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"We Tibetans are looking for a legitimate and meaningful autonomy, an arrangement that would enable Tibetans to live within the framework of the People’s Republic of China."

U.S. wins seat on 'dubious' rights council

May 15, 2009

UN body's members have been criticized for repressive practices
Olivia Ward, FOREIGN AFFAIRS REPORTER
The Toronto Star
May 14, 2009

Fulfilling President Barack Obama's promise of "a
new era of engagement," the U.S. has won its
first seat on the contentious United Nations Human Rights Council.

Washington took the seat unopposed in a secret
ballot in New York yesterday, as one of three
Western states that will replace Canada, Germany
and Switzerland, which have completed three-year terms.

China, Cuba and Saudi Arabia won second terms on
the Geneva-based body, which has been criticized
for including countries with dubious human rights records.

"Imagine an election where the results are
largely preordained and a number of candidates
are widely recognized as unqualified," former
Czech president Vaclav Havel argued in an essay
in the The New York Times. "Any supposedly
democratic ballot conducted in this way would be considered a farce."

Human Rights Watch, which campaigned for
competitive council elections, welcomed the U.S.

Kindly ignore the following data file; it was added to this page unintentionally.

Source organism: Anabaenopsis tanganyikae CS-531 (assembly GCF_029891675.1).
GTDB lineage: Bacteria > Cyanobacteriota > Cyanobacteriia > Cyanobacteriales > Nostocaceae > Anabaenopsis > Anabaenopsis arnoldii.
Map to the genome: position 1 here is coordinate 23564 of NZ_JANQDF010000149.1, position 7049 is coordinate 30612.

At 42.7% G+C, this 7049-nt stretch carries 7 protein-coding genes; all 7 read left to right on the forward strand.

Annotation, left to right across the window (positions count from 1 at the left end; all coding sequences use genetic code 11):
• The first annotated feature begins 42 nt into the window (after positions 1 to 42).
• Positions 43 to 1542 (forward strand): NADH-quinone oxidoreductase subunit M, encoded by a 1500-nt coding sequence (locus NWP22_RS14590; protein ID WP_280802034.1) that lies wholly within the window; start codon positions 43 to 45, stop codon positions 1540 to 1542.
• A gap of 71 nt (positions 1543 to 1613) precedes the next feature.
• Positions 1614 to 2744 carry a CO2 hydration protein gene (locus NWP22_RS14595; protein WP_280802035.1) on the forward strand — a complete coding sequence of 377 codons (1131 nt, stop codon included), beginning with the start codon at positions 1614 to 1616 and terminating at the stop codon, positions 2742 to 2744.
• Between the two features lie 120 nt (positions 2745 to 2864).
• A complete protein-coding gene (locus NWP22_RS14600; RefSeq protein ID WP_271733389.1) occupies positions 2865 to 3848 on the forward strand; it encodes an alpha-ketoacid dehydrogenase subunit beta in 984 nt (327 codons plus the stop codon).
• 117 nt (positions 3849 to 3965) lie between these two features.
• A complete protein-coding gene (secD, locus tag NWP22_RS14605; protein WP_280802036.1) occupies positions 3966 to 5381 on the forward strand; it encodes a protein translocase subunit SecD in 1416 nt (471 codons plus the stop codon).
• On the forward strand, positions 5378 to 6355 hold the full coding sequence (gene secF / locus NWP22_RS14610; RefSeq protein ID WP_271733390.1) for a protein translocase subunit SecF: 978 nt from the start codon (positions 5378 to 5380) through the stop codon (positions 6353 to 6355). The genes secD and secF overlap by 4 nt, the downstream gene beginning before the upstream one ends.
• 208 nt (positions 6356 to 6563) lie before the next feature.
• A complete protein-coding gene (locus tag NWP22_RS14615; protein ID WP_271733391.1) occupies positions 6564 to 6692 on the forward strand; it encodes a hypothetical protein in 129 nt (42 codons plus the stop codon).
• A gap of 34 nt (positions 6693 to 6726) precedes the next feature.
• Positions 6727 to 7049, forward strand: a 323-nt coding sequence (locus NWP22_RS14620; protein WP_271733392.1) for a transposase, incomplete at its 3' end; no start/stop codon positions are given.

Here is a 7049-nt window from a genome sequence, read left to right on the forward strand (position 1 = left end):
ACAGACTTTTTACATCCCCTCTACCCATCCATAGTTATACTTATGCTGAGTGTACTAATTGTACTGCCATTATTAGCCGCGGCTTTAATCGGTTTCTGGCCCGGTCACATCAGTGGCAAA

participation but lamented the deal-making that
allowed Washington to walk into the seat instead of campaigning on its merits.

"It's a black spot on the U.S.'s election," said
Elizabeth Sepper, the group's UN advocacy fellow.
"In the past the West encouraged countries to run
against each other. This year they were saying
that they don't need to do that."

New Zealand stepped aside when Washington
announced its intention to run, leaving just
three countries to fill three places. The U.S.
nevertheless won an overwhelming 167 votes from
the UN's 192 members, a sign of vigorous international support for Obama.

The previous Bush administration refused to run
for the council when it was created in 2006,
skeptical that it would be more even-handed than
the discredited Commission on Human Rights that
it replaced. The commission was infamous as a
refuge for rights violators who deflected
criticism of their own appalling records while
railing against others, in particular Israel.

But Sepper said, Washington's membership "will be
positive for the U.S. and the council. Part of
the problem was that (the U.S. was) sitting
outside and pointing a finger at the council's
shortcomings. Now they may be able to build
bridges and coalitions that the Europeans were not able to build."

B'nai Brith Canada, a Jewish human rights group,
called on Washington to continue Ottawa's
opposition to "one-sided, politicized
anti-Zionism" in the council, which has passed
more than 25 resolutions condemning Israel.

The council's 47 seats are spread among five
regions, which often decide in advance who they
will support, and competitors drop out before the elections.

In the two regions that held competitive polls
yesterday, East Europe elected Hungary and Russia
but dumped Azerbaijan, which has been criticized
for its repressive practices. Africa re-elected
Senegal, Mauritius, Nigeria, Cameroon and Djibouti but defeated Kenya.

Although Washington now takes a seat among major
rights violators China, Cuba and Saudi Arabia, it
is expected to work for reform of the council,
which comes under review in 2011.
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